I served as a global student ambassador at Fisher during my four years at Ohio State, supporting the marketing and mentorship of undergraduate students seeking global business opportunities and the management of the Ohio Export Internship Program. This position strengthened my global mindset and developed global competencies far beyond what I could have imagined. It created a synergy, allowing me to apply my coursework to a real organizational environment and vice-versa. I was introduced to subject matter that included increasing exports of small to medium size businesses, managing global stakeholder relationships, website design, organizational efficiency and event planning.
I attribute part of my success in this role to participating in the programs myself. Most notable was my internship abroad in Singapore with a clinical trial logistics company, Marken, where I worked to develop company success stories across Asia and the Pacific region. My most rewarding and humbling global experience was travelling to Cape Town, South Africa as a consultant for a social entrepreneur in the local village of Philippi. These experiences taught me how to approach international business problems, recognize diverse perspectives and take action. I strengthened my cross-cultural communication skills, created space for intelligent humility and encouraged diversity when problem solving.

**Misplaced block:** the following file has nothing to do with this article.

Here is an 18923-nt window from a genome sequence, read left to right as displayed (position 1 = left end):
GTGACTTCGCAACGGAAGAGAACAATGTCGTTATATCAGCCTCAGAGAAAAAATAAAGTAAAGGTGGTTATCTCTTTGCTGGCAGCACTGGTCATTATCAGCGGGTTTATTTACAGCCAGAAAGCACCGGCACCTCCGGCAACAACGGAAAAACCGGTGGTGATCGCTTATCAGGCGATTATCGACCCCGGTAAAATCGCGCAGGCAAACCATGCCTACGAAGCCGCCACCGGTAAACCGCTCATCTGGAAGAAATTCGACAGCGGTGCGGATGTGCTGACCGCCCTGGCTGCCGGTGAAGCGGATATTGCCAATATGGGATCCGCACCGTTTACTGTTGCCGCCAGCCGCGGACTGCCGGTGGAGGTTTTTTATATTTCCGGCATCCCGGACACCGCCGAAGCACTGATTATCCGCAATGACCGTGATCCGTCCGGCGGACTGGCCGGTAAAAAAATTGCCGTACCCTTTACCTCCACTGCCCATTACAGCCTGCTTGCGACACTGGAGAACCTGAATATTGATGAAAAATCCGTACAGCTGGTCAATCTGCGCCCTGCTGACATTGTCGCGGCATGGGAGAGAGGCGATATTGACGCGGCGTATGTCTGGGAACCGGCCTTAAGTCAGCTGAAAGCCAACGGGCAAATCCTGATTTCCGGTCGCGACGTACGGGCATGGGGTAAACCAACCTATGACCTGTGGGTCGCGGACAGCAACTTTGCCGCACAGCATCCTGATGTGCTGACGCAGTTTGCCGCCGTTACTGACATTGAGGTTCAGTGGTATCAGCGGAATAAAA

In program management, often you wear many hats that spread across a multitude of skillsets. Sometimes it feels like I am running a mini organization inside a company. As I reflect on the curriculum at Fisher, I am more and more impressed with the breadth of knowledge we had access to across all specializations. By taking an intro level course in each specialization, you learned just the right amount to navigate each business function. Whether you are wanting to become an entrepreneur, a consultant, program manager or just effectively manage a team, understanding each business segment is crucial to success. A high working knowledge across all business functions helps lead to less narrow mindsets and keeps your mind open for future opportunities in your work environment.
Do you have a favorite faculty member or mentor who helped shape who you are today?
Joyce Steffan, the senior director of the Office of Global Business. I met Joyce during my freshman orientation and after 10 minutes of speaking with her she said, “I saw something special and knew you could go far.”
I am so thankful for meeting Joyce that day and for the spark she saw in me as a young freshman. Joyce shaped my next four years at Ohio State, providing me opportunities to grow within the Office of Global Business and outside of it, attending global events, speaking on Capitol Hill, and supporting me as I curated my identity. Through Joyce’s mentorship, I developed the core pillars of my professional identity and broke through barriers as a female striving for success in the corporate world.